3. […] Pens / Writing. When A Pen Falls Out Of Favor Who will save Roald Dahl’s writing shed? (more here & here) Sailor HighAce Neo […]


  4. Your handwriting is GORGEOUS!!! And the ink in the photo is one I’m adding to my list.
    My pen criteria are few: they have to be inexpensive, if not cheap, they need a medium or broad nib and they need to have a converter. Aside from that, we’re all good.


  5. I don’t have many pens so this hasn’t come up much yet. Once I realized I don’t like really fine pens, I regifted my Levenger Seas XF to my sister in an attempt to draw her into the obsession. I also have a Parker Sonnet that has a scratchy nib–I just put that in the back of the drawer and try to pretend it doesn’t exist. Finally, I have a Levenger Verona that I keep because it’s pretty even though the nib is kind of dull. Not too bad!


  6. After years (too many to recount) of collecting fountain pens I now probably have a better idea of which I like and what works for me, and contrary to your experience I went through a “B” and “BB” stage thinking wider and broader suited my handwriting to now seeking out finer and finer pen nibs.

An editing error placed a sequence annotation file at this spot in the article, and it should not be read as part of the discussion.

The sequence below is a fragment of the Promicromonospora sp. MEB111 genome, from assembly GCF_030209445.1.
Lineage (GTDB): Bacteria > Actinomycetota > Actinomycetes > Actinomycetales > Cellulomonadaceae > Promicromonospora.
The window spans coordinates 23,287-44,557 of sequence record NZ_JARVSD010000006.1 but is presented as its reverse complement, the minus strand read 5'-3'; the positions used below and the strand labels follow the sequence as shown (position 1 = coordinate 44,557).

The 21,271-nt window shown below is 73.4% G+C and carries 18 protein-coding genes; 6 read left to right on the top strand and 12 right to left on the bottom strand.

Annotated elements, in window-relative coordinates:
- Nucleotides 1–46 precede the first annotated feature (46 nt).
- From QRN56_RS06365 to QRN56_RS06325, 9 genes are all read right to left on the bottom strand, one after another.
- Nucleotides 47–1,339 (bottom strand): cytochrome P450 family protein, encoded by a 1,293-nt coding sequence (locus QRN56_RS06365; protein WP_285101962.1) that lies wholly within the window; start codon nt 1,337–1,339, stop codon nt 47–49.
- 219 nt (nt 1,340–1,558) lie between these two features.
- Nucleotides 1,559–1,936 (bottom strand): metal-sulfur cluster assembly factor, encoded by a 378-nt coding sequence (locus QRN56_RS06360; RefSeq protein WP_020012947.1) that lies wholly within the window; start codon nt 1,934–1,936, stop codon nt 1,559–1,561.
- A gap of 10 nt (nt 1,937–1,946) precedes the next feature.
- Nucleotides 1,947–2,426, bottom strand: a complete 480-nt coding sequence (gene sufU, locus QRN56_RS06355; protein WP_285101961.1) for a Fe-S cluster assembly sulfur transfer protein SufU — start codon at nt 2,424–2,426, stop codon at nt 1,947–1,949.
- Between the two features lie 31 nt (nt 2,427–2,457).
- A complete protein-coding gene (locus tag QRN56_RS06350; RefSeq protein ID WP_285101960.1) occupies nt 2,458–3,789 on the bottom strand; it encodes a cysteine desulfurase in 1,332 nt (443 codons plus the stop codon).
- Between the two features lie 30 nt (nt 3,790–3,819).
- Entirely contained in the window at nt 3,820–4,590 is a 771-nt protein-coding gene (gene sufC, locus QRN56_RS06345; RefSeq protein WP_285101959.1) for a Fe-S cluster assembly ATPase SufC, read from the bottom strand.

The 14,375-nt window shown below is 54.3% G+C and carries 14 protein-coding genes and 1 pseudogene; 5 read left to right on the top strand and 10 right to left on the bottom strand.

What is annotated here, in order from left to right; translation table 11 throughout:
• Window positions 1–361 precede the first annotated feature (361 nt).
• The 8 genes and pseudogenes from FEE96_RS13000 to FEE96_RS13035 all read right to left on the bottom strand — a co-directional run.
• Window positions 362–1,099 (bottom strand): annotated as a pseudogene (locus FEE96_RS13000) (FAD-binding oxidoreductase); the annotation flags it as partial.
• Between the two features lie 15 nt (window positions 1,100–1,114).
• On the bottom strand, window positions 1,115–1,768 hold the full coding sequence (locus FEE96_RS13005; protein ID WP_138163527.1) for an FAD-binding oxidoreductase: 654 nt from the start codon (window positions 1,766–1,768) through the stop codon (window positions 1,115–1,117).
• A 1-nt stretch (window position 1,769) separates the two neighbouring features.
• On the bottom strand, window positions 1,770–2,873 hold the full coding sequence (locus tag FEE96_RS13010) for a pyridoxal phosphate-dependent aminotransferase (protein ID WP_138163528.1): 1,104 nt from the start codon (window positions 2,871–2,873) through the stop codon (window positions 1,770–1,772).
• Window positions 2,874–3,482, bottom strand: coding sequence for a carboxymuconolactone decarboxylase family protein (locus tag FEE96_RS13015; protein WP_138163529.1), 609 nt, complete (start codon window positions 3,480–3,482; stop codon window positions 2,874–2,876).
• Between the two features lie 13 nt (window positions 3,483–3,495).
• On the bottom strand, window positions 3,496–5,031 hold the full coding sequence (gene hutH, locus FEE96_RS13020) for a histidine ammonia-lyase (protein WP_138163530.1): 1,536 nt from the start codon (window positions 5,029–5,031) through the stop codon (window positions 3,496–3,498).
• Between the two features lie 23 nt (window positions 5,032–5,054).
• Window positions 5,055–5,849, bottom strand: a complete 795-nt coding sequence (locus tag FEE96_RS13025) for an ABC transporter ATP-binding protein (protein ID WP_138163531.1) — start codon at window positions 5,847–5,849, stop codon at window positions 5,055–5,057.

But it is the use of the pens that has changed my collecting. Where once I only wrote, wrote, wrote, now I write, draw and doddle.

    I also prefer pens that work for me rather than pens I have to work for and don’t do vintage well, nor the new Noodler’s flex. But, flex would be ideal for my idea of the perfect pen.

    I don’t regret selling any, but I do regret the instant buys I’ve made of inexpensive but impractical pens. In some ways, less is more and after all I can’t write or draw with the 50-odd fountain pens I own.


  7. I have several pens that while may be perfect for someone else, are not quite write for me. I require a light, well-balanced, budget-friendly (less than $50) pen with a smooth flow. Stylewise, I prefer “nontraditional” looking pens such as the Parker Urban and Lamy Safari. I do love my Bexley Fun Time Broad nib, too. Having said that, I would love to sell or trade those pens that just don’t work for me, but FPN hasn’t worked for me and I haven’t gotten around to eBay.


    • Such a variety of replies! Seems most of us have made purchases that disappointed. Re-homing pens isn’t easy whether it’s the decision or the lack of a suitable if not perfect venue. Oh, and less is more. My sentiments exactly.